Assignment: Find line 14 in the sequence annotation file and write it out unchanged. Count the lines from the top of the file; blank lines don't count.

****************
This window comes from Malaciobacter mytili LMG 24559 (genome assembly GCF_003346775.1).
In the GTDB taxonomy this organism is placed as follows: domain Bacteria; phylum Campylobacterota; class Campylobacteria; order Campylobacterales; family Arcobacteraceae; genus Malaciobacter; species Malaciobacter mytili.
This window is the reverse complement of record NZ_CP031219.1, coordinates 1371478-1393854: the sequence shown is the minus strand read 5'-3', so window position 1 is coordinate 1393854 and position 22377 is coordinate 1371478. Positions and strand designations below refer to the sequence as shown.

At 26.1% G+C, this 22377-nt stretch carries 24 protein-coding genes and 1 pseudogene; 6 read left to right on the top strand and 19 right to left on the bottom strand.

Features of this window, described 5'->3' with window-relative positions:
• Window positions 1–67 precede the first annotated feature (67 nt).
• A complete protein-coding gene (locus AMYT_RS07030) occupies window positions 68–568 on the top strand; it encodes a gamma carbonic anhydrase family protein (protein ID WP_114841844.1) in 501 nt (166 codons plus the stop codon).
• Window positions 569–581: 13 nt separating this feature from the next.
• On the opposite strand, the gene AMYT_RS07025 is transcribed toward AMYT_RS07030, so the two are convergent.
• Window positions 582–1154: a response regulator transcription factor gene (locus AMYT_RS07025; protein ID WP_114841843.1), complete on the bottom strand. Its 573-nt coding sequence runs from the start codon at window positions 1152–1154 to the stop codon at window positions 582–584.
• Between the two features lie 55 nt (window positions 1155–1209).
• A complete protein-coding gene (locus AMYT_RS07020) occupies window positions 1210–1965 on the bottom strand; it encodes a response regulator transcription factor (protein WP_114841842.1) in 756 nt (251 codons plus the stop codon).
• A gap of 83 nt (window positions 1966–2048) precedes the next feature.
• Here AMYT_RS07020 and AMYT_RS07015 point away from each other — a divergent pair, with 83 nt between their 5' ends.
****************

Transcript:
• Here AMYT_RS07020 and AMYT_RS07015 point away from each other — a divergent pair, with 83 nt between their 5' ends.